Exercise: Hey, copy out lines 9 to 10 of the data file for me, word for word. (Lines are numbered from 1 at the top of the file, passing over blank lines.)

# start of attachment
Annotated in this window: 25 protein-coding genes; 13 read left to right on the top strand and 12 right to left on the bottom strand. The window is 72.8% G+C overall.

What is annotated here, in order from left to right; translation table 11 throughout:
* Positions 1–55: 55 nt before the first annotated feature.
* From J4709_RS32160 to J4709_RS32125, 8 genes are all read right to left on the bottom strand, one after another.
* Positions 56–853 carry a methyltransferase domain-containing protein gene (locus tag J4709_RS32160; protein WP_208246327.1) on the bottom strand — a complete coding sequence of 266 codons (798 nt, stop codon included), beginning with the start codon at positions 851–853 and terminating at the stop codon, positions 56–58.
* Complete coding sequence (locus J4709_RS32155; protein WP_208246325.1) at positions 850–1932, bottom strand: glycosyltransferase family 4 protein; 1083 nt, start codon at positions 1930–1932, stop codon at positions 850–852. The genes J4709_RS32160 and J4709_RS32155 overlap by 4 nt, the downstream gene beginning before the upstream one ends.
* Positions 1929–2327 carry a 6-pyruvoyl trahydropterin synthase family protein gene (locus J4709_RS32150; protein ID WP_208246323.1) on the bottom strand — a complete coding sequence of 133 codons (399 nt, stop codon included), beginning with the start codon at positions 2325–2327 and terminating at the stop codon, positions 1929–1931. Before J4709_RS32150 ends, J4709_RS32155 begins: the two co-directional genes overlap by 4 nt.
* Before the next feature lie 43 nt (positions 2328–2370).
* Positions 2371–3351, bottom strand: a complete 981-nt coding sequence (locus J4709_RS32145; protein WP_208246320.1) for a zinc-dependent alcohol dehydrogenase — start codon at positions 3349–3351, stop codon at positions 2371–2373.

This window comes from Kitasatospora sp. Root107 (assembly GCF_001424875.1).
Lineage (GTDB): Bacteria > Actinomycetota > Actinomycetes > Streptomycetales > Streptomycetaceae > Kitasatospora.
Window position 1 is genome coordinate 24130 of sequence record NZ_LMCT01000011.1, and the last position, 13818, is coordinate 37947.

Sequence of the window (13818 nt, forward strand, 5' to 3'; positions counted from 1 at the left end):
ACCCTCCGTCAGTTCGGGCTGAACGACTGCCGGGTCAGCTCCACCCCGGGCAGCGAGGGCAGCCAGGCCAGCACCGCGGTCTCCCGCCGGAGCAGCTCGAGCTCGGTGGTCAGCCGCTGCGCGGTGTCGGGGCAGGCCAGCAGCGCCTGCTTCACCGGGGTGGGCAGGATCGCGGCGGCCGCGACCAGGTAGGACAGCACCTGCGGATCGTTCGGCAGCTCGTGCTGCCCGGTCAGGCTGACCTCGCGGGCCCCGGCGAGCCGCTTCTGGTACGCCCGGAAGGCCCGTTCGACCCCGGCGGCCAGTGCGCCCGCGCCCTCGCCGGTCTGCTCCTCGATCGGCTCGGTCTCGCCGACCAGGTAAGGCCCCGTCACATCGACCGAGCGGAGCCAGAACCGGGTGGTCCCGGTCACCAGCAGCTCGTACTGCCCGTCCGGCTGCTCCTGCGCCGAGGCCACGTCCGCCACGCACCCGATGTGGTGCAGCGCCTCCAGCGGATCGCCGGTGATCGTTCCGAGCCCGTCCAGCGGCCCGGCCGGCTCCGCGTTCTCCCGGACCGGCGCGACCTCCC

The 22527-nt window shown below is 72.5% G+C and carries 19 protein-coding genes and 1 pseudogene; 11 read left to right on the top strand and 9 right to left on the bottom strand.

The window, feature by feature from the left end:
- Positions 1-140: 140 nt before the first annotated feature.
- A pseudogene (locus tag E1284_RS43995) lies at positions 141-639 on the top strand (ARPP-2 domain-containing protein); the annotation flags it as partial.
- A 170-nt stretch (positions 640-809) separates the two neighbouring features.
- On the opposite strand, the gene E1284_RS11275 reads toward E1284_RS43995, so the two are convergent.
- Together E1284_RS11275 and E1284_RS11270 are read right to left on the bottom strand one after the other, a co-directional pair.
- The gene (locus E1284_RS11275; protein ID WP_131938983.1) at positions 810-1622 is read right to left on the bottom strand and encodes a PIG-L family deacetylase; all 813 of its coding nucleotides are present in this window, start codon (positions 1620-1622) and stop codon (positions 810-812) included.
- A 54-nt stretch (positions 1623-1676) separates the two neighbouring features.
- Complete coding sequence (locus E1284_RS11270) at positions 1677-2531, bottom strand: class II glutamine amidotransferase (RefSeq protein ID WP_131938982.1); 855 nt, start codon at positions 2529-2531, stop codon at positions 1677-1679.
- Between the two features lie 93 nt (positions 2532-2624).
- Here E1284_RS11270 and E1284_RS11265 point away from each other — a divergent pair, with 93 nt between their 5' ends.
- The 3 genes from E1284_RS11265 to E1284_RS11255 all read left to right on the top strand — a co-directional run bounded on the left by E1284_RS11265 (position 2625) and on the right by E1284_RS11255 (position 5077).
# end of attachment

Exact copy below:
* Positions 2371–3351, bottom strand: a complete 981-nt coding sequence (locus J4709_RS32145; protein WP_208246320.1) for a zinc-dependent alcohol dehydrogenase — start codon at positions 3349–3351, stop codon at positions 2371–2373.

This window comes from Kitasatospora sp. Root107 (assembly GCF_001424875.1).